Food + Family + Good Times
Nestled under an awning between Main and Second avenues, the Ore House thrives as one of Durango’s oldest and finest restaurants. Since the barnwood-clad door first opened in 1972, Durangoan’s and weary travelers alike have been treated to more than choice steaks and artisanal libations; they’ve been welcomed in as one of the Ore House family.
Over the last 46 years, the Ore House has evolved from a traditional steakhouse with hearty dishes and mahogany décor into a cutting-edge bastion of Durango. Progressive, seasonal menus feature Southwestern fare with accents of Classical European and South American influences. Partnerships with Colorado craft brewers, distillers and winemakers keep glasses filled with one-of-a-kind flavors. Beyond the walls of the restaurant, a commitment to community development reigns supreme.
The secret spice behind the energy wafting from this Durango go-to? A dash of tradition infused with the dedication of the talented staff of 30, including the talented culinary team, Cliff Bornheim, Regan Briggs, Jack Roberts and Colin Corwin, hospitality manager, Jamie Miller, bar manager, Ryan Cleveland, and their fearless leader, owner and head dishwasher, Ryan Lowe.
“I’m enamored by our crew every day,” Lowe praises.
Born and raised in Durango, Lowe grew up cooking in the kitchen with his mom, who instilled in him a love of fresh, locally sourced food. This passion now shapes the philosophy behind the Ore House.
“We’ve never bought more regional food than now,” says Lowe. “It tastes better, is better for you, and is way more interesting.”
It’s also more sustainable than purchasing from mass producers. For instance, when grocery stores panicked during November’s romaine lettuce scare, the Ore House’s Colorado Caesar stayed on the menu, thanks to a small farm in Pagosa Springs.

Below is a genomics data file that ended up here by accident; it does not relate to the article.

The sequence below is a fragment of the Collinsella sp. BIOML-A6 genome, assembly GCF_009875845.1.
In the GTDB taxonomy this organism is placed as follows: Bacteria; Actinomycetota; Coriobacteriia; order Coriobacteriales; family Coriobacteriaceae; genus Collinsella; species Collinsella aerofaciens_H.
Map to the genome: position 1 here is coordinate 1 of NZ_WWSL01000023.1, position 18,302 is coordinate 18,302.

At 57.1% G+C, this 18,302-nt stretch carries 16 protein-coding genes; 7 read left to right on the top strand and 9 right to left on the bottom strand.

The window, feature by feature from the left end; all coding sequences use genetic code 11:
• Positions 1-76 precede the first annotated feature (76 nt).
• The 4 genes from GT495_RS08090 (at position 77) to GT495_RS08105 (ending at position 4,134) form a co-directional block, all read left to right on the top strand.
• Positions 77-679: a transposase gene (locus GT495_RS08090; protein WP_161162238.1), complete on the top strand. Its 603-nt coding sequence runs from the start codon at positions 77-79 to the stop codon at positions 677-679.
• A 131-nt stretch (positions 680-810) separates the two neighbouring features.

These leafy greens grown just down the street are one of many tasty sides harvested in the ‘hood. Mushrooms are foraged from the surrounding San Juan National Forest. Belford cheese is made from James Ranch cow’s milk just up the Animas Valley. Heirloom tomatoes, Hatch green chilis, carrots, beets, and even jam are delivered by farmers who Lowe and team know on a first-name basis.
The same dedication to sourcing as many regional ingredients as possible rings true at the bar, where bar manager Cleveland focuses on innovating brilliant cocktails and unraveling the complex world of bold, beautiful wines pulled from the Ore House’s impressive wine collection. Bottles include the Miner’s Cut, an Ore House and Sutcliffe Vineyards collaboration conjured from grapes grown in nearby McElmo Canyon.
Beverages pair perfectly with an array of main courses, like wild-caught seafood, heritage-breed pork, lambs and hand-cut USDA-certified steaks from local ranches. Whether ordered gluten-free or “Ore House Style” with lobster elegantly piled on top, each meal is intentionally crafted, considered down to the last crumb or salt sprinkle.
The camaraderie celebrated by the team is integral to keeping the energy high at the Ore House. With a legacy as the après spot for ski patrollers and the hatchery of the Snowdown Follies, the restaurant is also sought after by locals who come for the birthday discount. When 103-year-old Arvo Matis came in for his 103-percent discount, Lowe not only gave the gentleman $3; he bought the whole table dinner to thank Matis for his patronage over the decades.
“We’re not a tourist trap; it’s really a local’s joint,” he continues. “We like to do everything we can to foster those relationships. That’s the most important thing to us. We’ve got to be relevant to the people here.” “
Confirmation of this relevance came in the form of a letter from the Durango Chamber of Commerce this fall, when they announced the Ore House is one of three finalists for 2018 Business of the Year.
“The Ore House is in the finest portion of its life cycle right now,” says Lowe proudly. “This place has a lot of memories for a lot of people. Customers come to enjoy an experience, to be able to think, laugh and cry. Those are the three critical elements of being a human. If we can help them have one of those things happen while they’re here, I think we’ve done our job.”
147 E College Dr
Durango, Colorado 81301
by Joy Martin
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